Artillery

Originally applied to any group of infantry primarily armed with projectile weapons, artillery has over time become limited in meaning to refer only to those engines of war that operate by projection of munitions far beyond the effective range of personal weapons. These engines comprise specialised devices which use some form of stored energy to operate, whether mechanical, chemical, or electromagnetic. Originally designed to breach fortifications, they have evolved from nearly static installations intended to reduce a single obstacle to highly mobile weapons of great flexibility in which now reposes the greater portion of a modern army's offensive capabilities.

Since the development of cannon, the word "artillery" in practice has largely meant cannon; in contemporary usage it usually refers to shell-firing guns, howitzers, mortars, and rockets.

In common speech the word artillery is often used to refer to individual devices, together with their accessories and fittings, although these assemblages are more properly referred to as equipments. By association, artillery may also refer to the arm of service that customarily operates such engines.

Artillery may also refer to a system of applied scientific research relating to the design, manufacture and employment of artillery weapon systems although, in general, the terms ballistics and ordnance are more commonly employed in this sense.

Artillery is the most lethal form of land-based armament; in the Napoleonic Wars, World War I and World War II the vast majority of combat deaths were caused by artillery. In 1944, Joseph Stalin said in a speech that artillery was "the God of War".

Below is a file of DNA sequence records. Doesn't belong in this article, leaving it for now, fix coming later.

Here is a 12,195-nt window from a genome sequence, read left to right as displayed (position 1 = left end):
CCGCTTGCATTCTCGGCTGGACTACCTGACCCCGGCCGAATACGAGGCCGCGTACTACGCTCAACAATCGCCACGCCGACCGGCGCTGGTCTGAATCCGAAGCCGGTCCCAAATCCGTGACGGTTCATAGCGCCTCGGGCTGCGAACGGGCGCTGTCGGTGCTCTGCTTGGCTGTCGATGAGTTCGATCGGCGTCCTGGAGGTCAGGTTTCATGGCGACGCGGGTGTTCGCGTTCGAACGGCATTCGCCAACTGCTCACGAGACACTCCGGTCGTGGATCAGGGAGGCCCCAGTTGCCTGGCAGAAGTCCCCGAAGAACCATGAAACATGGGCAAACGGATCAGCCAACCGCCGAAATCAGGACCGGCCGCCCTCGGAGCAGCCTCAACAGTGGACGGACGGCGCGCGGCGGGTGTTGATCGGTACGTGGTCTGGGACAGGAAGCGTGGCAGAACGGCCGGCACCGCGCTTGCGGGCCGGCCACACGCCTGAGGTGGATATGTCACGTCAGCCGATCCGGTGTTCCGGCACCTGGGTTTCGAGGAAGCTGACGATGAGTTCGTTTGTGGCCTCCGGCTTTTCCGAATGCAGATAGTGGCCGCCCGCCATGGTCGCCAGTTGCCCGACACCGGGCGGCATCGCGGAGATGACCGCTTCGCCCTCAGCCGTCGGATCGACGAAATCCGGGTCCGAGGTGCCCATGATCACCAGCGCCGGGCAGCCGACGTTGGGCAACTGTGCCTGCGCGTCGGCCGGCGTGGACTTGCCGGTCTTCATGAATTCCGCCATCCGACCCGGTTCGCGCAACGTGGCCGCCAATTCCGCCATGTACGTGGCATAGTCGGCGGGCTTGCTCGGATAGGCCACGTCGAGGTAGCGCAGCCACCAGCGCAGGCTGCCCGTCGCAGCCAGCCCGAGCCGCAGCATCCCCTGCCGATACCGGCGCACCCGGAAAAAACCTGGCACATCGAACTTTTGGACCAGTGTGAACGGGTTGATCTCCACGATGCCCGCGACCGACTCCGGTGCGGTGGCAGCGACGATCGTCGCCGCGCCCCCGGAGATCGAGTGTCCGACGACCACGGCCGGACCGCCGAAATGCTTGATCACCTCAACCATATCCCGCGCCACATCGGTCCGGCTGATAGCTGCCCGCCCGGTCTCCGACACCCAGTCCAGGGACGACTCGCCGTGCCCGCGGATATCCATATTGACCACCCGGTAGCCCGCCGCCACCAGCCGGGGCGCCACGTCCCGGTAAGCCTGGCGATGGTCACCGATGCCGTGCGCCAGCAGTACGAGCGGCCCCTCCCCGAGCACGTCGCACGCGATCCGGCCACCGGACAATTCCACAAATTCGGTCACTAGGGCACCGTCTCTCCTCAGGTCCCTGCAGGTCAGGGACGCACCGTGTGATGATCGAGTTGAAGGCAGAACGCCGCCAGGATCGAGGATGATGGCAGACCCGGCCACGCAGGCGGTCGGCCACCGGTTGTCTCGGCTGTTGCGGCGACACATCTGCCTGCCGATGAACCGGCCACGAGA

Read more about Artillery:  Artillery Piece, Crew, Etymology, History, Ammunition, Field Artillery System, Classification of Artillery, Modern Operations

Other articles related to "artillery":

Honourable Artillery Company - History
... defence of the realm to be known as the Fraternity or Guild of Artillery of Longbows, Crossbows and Handgonnes ... This body was known by a variety of names until 1656, when it was first referred to as the Artillery Company ... It was first referred to as the Honourable Artillery Company in 1685 and officially received the name from Queen Victoria in 1860 ...
Artillery - Modern Operations - Air Burst
... The destructiveness of artillery bombardments can be enhanced when some or all of the shells are set for airburst, meaning that they explode in the air above the target instead of upon impact ... Since December 1944 (Battle of the Bulge), proximity fuzed artillery shells have been available that take the guesswork out of this process ...
Weapons of World War I Trench Warfare - Artillery
... Artillery dominated the battlefields of trench warfare ... if it advanced beyond the range of its supporting artillery ... In addition to bombarding the enemy infantry in the trenches, the artillery could be used to precede infantry advances with a creeping barrage, or engage in ...
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2nd Regiment, Royal Horse Artillery 24/08/42-26/09/44 4th Regiment, Royal Horse Artillery 21/09/42-25/10/43 11th Regiment, Royal Horse Artillery 24/08/42-26/09/44 60th Anti-Tank ...
2nd Guards Field Artillery
... The 2nd Guards Field Artillery Regiment (German 2 ... Garde-Feldartillerie-Regiment) was an artillery unit in the Imperial German Army prior to and during the First World War ...

Famous quotes containing the word artillery:

    We now demand the light artillery of the intellect; we need the curt, the condensed, the pointed, the readily diffused—in place of the verbose, the detailed, the voluminous, the inaccessible. On the other hand, the lightness of the artillery should not degenerate into pop-gunnery—by which term we may designate the character of the greater portion of the newspaper press—their sole legitimate object being the discussion of ephemeral matters in an ephemeral manner.
    Edgar Allan Poe (1809–1845)

    Another success is the post-office, with its educating energy augmented by cheapness and guarded by a certain religious sentiment in mankind; so that the power of a wafer or a drop of wax or gluten to guard a letter, as it flies over sea over land and comes to its address as if a battalion of artillery brought it, I look upon as a fine meter of civilization.
    Ralph Waldo Emerson (1803–1882)